When it comes to imposing new restrictions on voting rights, Ohio Republicans haven't exactly been subtle. In February, GOP policymakers in the state ended the so-called "Golden Week," when Ohioans can register and vote on the same day, and at the same time, they also made it harder for voters to receive absentee ballots.
Soon after, Ohio Secretary of State Jon Husted (R) curtailed early-voting opportunities and announced Sunday voting would be eliminated entirely statewide.
More recently, Ohio Republicans moved towards penalizing the state's largest county for making it easier for voters to participate in elections through absentee ballots. Zack Roth reports today, however, that on this front, state GOP policymakers appear to have backed off.
A spokesman for House Republicans said Tuesday afternoon that the GOP would drop a measure that would have cut funding by 10% for any county that doesn't follow state law regarding absentee ballots. The proposal, inserted Monday into a larger budget bill, was a direct shot at the state's largest county, Cuyahoga, which has asserted the right to mail absentee ballots to all registered voters -- in defiance of a recently passed state law barring counties from doing so.
Hours later, the Cuyahoga council voted to assert its "home rule" power, giving it the authority to send absentee ballots to all registered voters in the county.
Cuyahoga County Executive Ed FitzGerald, a Democrat running against Gov. John Kasich (R) this year, told Roth that Ohio Republicans had defended the policy, but stopped "after we had our press conference in front of federal court this morning."
House Republican leaders have assured the public, more than once, that they're eager to present a conservative alternative to the Affordable Care Act. It's been in the works for nearly five years and it's going to be awesome -- any minute now.
Yesterday, however, House Majority Whip Kevin McCarthy (R-Calif.) told Bloomberg News that the plan is being delayed "at least a month." Of course, there was no target date in mind for its introduction, so no one has any idea what a one-month delay actually means in practical terms. For those of us who suspect the GOP plan will always remain just around the corner, yesterday's news simply meant adding "at least a month" to "never."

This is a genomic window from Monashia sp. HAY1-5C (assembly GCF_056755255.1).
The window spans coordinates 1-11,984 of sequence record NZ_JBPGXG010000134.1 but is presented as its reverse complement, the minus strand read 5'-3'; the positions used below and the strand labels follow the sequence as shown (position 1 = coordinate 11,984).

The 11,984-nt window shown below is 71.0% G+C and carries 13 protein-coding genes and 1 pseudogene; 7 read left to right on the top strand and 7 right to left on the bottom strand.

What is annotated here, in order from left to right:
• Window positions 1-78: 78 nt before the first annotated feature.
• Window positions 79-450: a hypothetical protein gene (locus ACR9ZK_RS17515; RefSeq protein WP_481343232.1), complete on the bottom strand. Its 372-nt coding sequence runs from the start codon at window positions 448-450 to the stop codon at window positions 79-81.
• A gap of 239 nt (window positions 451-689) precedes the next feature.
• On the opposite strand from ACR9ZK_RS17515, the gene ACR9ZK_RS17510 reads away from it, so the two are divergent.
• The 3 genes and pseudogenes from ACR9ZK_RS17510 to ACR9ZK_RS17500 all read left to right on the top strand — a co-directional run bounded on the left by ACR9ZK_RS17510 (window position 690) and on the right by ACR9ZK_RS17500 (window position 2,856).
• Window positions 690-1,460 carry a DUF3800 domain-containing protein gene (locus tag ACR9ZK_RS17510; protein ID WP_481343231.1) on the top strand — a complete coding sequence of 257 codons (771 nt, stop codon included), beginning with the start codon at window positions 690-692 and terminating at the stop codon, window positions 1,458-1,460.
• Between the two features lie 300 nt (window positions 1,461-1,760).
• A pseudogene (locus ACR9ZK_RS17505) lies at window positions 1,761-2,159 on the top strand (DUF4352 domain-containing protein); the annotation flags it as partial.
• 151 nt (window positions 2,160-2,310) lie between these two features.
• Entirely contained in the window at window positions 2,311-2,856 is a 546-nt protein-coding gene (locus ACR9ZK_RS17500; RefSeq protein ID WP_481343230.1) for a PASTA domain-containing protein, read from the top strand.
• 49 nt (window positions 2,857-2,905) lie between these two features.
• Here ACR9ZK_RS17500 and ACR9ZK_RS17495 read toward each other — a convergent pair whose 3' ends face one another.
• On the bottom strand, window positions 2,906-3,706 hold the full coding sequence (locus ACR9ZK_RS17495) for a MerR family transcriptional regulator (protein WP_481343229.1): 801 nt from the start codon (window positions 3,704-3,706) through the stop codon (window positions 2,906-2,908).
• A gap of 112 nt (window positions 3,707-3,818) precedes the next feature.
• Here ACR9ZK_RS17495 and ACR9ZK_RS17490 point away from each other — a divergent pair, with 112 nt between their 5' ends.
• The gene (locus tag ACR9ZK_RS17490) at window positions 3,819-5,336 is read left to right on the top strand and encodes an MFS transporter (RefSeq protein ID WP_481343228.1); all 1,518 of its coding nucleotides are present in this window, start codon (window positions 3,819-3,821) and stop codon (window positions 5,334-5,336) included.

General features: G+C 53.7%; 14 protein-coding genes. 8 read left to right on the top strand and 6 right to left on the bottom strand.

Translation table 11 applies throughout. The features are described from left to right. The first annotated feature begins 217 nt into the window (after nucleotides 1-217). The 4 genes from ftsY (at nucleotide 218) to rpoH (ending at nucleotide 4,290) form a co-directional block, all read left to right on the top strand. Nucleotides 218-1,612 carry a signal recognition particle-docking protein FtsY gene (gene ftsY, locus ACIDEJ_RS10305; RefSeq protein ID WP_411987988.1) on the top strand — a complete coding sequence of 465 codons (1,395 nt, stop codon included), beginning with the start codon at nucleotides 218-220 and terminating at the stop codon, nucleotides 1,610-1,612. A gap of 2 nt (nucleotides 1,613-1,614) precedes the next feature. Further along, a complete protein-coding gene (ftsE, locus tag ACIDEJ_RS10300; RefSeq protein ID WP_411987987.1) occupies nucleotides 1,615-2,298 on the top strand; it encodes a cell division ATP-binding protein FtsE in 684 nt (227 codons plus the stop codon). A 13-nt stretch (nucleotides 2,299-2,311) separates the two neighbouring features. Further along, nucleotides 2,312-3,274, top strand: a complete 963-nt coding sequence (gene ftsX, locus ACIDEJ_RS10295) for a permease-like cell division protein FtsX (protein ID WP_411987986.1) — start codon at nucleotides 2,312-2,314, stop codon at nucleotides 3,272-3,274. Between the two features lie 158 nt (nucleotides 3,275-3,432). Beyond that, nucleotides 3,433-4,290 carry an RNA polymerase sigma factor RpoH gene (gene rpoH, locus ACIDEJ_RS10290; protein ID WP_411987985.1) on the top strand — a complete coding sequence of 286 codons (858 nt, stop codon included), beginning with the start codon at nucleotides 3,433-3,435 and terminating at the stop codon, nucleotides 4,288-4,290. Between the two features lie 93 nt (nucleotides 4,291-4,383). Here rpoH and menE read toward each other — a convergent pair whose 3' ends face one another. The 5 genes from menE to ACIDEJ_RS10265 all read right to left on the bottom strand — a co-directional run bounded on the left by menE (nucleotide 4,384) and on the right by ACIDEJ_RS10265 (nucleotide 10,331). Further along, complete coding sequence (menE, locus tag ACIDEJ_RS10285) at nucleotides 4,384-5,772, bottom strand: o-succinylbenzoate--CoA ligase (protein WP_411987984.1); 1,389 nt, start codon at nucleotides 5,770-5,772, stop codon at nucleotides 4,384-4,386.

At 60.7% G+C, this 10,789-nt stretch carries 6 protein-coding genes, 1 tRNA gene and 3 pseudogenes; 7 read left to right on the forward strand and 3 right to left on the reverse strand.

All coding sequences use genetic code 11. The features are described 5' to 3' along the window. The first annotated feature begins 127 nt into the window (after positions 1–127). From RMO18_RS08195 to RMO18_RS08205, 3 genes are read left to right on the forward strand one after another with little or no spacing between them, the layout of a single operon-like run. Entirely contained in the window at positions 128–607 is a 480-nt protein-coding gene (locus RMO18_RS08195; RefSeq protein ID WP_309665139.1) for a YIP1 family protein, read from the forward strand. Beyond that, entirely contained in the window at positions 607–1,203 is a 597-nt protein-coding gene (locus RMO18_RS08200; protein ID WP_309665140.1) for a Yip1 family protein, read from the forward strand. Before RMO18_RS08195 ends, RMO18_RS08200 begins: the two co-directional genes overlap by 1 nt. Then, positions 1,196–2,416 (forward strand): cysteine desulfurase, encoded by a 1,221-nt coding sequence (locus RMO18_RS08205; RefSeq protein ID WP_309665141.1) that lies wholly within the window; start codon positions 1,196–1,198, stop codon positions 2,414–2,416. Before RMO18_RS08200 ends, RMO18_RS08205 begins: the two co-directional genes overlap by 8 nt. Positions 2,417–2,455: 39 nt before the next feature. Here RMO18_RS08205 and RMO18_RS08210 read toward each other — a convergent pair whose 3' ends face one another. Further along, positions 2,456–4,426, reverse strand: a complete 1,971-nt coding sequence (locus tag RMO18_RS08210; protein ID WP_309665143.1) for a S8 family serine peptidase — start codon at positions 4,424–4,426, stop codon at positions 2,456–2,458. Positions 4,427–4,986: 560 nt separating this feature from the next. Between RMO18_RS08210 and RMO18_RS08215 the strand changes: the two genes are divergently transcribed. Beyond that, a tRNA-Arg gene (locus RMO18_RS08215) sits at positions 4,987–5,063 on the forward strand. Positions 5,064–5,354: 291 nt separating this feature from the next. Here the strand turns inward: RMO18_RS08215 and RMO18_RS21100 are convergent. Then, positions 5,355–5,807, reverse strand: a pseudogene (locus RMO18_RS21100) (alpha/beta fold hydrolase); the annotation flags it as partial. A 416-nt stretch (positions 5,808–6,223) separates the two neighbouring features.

Regardless, from a Republican perspective, what seems to be the trouble? Sahil Kapur talked to a "congressional GOP health aide" who described the intra-party challenges.
He said devising an alternative is fraught with the difficulty of crafting a new benefits structure that doesn't look like the Affordable Care Act.
"If you want to say the further and further this gets down the road, the harder and harder it gets to repeal, that's absolutely true," the aide said. "As far as repeal and replace goes, the problem with replace is that if you really want people to have these new benefits, it looks a hell of a lot like the Affordable Care Act.... To make something like that work, you have to move in the direction of the ACA."
Peter Baker makes the case today that Lyndon Johnson's legacy "looms large" over the Obama presidency -- two Democratic presidents with ambitious agendas, each eager to leave their mark on history with sweeping progressive successes.
Baker notes, however, that Johnson's "level of legislative success" -- the Civil Rights Act, the Voting Rights Act, Medicare, Medicaid, the Fair Housing Act, immigration, education, gun control, and the environment -- "represented the high-water mark" that Obama and his supporters can only reflect on with envy.
Two days before joining other presidents in Texas to commemorate the 50th anniversary of the Civil Rights Act, President Obama tackled enduring inequality himself on Tuesday, in this case economic disparity based on gender.
His action? Signing an executive order barring federal contractors from retaliating against employees who discuss their pay and a memo seeking statistics on contractor salaries.
If the photo-friendly ceremony in the East Room was not exactly the stuff of Mount Rushmore, it did reflect a broader question about the state of the presidency a half-century after Lyndon B. Johnson enacted monumental change in American society: Is it even possible for a president to do big things anymore?